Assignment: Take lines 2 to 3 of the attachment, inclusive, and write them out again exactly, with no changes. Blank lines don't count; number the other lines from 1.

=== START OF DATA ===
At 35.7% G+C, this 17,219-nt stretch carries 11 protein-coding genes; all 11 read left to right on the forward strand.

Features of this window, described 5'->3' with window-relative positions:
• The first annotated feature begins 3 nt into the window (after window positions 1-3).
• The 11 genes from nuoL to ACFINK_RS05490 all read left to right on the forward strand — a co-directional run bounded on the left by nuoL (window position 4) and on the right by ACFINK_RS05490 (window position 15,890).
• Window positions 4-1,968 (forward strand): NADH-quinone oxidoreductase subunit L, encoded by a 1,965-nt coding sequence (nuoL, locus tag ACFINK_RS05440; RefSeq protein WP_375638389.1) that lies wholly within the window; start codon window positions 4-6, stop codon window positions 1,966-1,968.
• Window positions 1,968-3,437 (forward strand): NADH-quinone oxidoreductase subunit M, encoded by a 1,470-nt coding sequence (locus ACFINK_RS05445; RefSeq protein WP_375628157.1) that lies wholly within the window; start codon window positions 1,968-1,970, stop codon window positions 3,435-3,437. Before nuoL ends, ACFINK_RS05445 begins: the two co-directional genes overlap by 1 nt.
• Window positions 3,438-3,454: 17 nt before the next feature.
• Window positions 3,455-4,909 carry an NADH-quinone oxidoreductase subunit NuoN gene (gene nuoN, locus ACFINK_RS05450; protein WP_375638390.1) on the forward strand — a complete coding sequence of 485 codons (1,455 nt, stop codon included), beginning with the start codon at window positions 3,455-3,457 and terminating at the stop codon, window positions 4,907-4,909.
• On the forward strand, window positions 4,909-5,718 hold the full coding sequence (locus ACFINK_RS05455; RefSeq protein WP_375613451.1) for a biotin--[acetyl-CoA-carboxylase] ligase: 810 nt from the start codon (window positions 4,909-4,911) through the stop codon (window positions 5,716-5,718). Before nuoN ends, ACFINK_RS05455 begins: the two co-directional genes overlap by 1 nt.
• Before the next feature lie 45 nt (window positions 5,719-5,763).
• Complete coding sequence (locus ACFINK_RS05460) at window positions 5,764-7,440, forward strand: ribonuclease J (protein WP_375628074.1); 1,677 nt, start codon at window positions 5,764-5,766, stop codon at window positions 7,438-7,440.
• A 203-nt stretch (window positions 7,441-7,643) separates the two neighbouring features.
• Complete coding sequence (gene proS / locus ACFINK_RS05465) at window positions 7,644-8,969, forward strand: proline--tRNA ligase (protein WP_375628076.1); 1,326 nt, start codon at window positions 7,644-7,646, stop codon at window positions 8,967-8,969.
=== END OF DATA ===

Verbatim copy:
Features of this window, described 5'->3' with window-relative positions:
• The first annotated feature begins 3 nt into the window (after window positions 1-3).